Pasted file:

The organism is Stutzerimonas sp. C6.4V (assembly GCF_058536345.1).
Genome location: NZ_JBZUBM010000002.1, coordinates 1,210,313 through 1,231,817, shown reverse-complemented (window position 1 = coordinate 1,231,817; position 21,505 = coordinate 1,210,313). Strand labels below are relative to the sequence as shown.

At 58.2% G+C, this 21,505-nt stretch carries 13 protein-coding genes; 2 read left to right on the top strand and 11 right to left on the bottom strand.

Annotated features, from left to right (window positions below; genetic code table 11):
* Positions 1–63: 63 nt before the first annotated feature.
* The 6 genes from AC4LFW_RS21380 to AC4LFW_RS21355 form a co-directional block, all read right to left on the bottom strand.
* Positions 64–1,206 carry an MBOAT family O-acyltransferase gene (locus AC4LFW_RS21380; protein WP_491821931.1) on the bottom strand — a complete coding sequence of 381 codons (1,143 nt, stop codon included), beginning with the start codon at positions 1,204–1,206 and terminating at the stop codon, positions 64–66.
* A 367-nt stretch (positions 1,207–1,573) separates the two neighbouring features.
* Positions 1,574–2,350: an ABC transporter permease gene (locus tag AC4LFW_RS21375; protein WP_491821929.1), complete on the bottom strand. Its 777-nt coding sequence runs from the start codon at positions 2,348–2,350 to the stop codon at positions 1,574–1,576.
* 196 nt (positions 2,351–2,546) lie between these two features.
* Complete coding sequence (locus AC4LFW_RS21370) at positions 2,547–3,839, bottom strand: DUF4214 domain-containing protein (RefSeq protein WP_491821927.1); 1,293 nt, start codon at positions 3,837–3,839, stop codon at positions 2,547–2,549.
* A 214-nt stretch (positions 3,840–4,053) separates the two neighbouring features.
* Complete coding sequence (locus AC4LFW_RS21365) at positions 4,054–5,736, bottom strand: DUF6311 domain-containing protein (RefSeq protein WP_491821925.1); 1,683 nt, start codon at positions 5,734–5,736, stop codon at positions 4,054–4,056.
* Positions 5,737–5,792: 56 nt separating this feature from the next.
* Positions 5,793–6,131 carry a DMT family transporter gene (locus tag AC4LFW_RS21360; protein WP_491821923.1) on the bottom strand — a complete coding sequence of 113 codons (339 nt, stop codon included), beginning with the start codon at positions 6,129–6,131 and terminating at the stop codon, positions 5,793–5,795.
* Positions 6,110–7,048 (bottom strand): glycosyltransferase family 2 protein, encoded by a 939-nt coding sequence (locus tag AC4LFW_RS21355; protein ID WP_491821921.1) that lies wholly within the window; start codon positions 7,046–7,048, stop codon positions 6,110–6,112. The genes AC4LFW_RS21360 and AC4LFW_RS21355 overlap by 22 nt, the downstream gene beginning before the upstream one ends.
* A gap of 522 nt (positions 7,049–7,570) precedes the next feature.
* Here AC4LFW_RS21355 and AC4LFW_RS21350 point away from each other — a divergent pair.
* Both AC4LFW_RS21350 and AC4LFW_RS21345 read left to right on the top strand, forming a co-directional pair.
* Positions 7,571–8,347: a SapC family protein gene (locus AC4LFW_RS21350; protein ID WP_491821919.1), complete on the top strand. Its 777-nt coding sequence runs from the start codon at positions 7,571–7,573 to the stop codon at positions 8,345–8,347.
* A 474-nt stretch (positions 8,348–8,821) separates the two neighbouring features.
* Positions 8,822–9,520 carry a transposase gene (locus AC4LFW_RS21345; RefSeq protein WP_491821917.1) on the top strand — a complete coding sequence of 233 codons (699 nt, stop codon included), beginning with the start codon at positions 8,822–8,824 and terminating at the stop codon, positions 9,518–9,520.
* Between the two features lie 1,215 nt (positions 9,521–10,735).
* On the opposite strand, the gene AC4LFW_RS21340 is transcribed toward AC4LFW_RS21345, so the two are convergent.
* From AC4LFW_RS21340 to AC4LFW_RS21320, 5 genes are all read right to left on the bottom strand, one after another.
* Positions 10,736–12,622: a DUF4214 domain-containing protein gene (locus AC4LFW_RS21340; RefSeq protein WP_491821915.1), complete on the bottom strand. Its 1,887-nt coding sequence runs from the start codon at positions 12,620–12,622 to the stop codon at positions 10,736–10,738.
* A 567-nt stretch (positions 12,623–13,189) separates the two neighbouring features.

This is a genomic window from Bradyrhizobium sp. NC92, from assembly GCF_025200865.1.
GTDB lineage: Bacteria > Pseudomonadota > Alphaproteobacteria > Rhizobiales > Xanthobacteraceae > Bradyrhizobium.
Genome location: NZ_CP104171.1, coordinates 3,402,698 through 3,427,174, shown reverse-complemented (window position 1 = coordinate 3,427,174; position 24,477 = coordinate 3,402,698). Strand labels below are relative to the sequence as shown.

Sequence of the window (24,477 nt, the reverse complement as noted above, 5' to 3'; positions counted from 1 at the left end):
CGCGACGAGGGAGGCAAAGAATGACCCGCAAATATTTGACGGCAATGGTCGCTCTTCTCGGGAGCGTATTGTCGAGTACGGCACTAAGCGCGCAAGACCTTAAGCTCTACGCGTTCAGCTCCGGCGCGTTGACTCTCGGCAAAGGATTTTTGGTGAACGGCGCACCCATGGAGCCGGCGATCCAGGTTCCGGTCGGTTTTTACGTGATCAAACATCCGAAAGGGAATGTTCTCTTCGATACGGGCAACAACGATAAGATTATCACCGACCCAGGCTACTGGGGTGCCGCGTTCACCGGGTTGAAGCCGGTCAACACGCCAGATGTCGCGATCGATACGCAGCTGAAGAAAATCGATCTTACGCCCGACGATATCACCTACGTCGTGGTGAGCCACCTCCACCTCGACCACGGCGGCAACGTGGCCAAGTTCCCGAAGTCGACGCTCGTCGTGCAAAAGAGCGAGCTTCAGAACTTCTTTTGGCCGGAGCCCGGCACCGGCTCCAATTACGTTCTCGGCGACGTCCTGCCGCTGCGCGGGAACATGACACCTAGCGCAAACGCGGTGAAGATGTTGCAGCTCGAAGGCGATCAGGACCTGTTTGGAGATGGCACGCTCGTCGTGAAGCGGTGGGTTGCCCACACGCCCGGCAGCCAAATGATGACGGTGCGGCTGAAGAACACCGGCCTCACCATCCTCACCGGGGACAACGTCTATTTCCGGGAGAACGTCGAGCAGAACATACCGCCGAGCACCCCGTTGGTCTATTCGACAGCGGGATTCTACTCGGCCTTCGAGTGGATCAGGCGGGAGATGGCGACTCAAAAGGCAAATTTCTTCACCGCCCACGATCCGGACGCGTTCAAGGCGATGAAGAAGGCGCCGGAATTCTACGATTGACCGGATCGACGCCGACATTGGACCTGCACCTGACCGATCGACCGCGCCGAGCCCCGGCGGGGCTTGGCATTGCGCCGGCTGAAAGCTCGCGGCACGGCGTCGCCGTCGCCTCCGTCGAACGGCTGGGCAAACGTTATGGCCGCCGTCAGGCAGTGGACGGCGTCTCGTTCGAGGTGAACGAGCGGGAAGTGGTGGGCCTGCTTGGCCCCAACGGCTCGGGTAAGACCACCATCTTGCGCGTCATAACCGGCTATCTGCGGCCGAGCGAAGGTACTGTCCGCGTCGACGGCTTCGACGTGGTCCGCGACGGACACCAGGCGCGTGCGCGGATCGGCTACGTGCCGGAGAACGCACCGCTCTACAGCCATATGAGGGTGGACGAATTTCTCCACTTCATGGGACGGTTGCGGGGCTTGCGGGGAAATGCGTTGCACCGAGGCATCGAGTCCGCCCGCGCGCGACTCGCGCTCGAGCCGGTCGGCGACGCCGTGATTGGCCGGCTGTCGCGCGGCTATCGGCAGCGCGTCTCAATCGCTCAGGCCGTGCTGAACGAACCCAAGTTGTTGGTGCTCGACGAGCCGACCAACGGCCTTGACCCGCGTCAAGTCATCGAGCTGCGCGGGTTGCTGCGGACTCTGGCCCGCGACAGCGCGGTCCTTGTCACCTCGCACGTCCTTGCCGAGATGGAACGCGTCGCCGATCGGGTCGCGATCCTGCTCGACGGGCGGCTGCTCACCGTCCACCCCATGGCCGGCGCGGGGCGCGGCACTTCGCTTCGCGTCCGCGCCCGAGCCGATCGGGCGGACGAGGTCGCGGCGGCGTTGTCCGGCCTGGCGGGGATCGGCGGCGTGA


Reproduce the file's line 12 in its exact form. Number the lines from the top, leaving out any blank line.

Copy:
* A 214-nt stretch (positions 3,840–4,053) separates the two neighbouring features.